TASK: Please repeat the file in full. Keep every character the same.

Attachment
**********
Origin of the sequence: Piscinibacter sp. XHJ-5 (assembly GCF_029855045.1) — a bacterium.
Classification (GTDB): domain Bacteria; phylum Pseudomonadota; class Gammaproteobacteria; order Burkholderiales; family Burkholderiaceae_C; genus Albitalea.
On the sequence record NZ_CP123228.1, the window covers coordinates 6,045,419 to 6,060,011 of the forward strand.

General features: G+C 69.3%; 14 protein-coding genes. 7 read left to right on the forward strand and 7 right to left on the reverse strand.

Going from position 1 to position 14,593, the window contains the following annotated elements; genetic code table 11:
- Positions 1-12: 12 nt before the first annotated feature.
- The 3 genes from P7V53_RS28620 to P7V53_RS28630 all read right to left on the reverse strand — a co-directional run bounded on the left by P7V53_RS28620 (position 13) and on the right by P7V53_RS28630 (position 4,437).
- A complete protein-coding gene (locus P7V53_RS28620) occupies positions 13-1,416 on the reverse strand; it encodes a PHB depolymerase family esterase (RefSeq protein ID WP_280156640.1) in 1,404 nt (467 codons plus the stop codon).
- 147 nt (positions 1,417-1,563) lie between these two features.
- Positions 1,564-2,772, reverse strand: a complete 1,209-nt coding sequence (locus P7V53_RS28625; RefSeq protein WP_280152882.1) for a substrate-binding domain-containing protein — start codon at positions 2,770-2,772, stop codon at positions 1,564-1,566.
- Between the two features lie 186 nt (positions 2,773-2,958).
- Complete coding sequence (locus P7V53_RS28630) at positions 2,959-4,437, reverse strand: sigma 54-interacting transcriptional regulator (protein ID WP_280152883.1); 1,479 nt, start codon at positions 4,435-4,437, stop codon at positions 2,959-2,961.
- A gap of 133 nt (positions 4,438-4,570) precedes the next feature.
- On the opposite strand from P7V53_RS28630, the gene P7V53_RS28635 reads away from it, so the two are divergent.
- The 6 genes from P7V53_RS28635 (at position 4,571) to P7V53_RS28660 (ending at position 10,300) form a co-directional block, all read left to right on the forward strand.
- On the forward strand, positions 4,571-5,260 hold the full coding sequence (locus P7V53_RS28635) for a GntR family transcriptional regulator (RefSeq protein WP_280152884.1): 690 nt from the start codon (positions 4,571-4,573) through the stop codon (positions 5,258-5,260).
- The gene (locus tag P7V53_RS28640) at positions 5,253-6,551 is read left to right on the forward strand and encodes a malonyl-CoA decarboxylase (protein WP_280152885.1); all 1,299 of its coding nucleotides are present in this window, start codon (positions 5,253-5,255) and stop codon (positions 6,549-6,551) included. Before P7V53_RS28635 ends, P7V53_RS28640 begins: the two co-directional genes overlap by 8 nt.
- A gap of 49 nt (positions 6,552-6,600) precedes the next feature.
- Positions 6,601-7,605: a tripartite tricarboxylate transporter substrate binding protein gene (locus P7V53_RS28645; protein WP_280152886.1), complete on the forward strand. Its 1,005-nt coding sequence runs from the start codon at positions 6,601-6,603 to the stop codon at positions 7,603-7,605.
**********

Origin of the sequence: Piscinibacter sp. XHJ-5 (assembly GCF_029855045.1) — a bacterium.
Classification (GTDB): domain Bacteria; phylum Pseudomonadota; class Gammaproteobacteria; order Burkholderiales; family Burkholderiaceae_C; genus Albitalea.
On the sequence record NZ_CP123228.1, the window covers coordinates 6,045,419 to 6,060,011 of the forward strand.

General features: G+C 69.3%; 14 protein-coding genes. 7 read left to right on the forward strand and 7 right to left on the reverse strand.

Going from position 1 to position 14,593, the window contains the following annotated elements; genetic code table 11:
- Positions 1-12: 12 nt before the first annotated feature.
- The 3 genes from P7V53_RS28620 to P7V53_RS28630 all read right to left on the reverse strand — a co-directional run bounded on the left by P7V53_RS28620 (position 13) and on the right by P7V53_RS28630 (position 4,437).
- A complete protein-coding gene (locus P7V53_RS28620) occupies positions 13-1,416 on the reverse strand; it encodes a PHB depolymerase family esterase (RefSeq protein ID WP_280156640.1) in 1,404 nt (467 codons plus the stop codon).
- 147 nt (positions 1,417-1,563) lie between these two features.
- Positions 1,564-2,772, reverse strand: a complete 1,209-nt coding sequence (locus P7V53_RS28625; RefSeq protein WP_280152882.1) for a substrate-binding domain-containing protein — start codon at positions 2,770-2,772, stop codon at positions 1,564-1,566.
- Between the two features lie 186 nt (positions 2,773-2,958).
- Complete coding sequence (locus P7V53_RS28630) at positions 2,959-4,437, reverse strand: sigma 54-interacting transcriptional regulator (protein ID WP_280152883.1); 1,479 nt, start codon at positions 4,435-4,437, stop codon at positions 2,959-2,961.
- A gap of 133 nt (positions 4,438-4,570) precedes the next feature.
- On the opposite strand from P7V53_RS28630, the gene P7V53_RS28635 reads away from it, so the two are divergent.
- The 6 genes from P7V53_RS28635 (at position 4,571) to P7V53_RS28660 (ending at position 10,300) form a co-directional block, all read left to right on the forward strand.
- On the forward strand, positions 4,571-5,260 hold the full coding sequence (locus P7V53_RS28635) for a GntR family transcriptional regulator (RefSeq protein WP_280152884.1): 690 nt from the start codon (positions 4,571-4,573) through the stop codon (positions 5,258-5,260).
- The gene (locus tag P7V53_RS28640) at positions 5,253-6,551 is read left to right on the forward strand and encodes a malonyl-CoA decarboxylase (protein WP_280152885.1); all 1,299 of its coding nucleotides are present in this window, start codon (positions 5,253-5,255) and stop codon (positions 6,549-6,551) included. Before P7V53_RS28635 ends, P7V53_RS28640 begins: the two co-directional genes overlap by 8 nt.
- A gap of 49 nt (positions 6,552-6,600) precedes the next feature.
- Positions 6,601-7,605: a tripartite tricarboxylate transporter substrate binding protein gene (locus P7V53_RS28645; protein WP_280152886.1), complete on the forward strand. Its 1,005-nt coding sequence runs from the start codon at positions 6,601-6,603 to the stop codon at positions 7,603-7,605.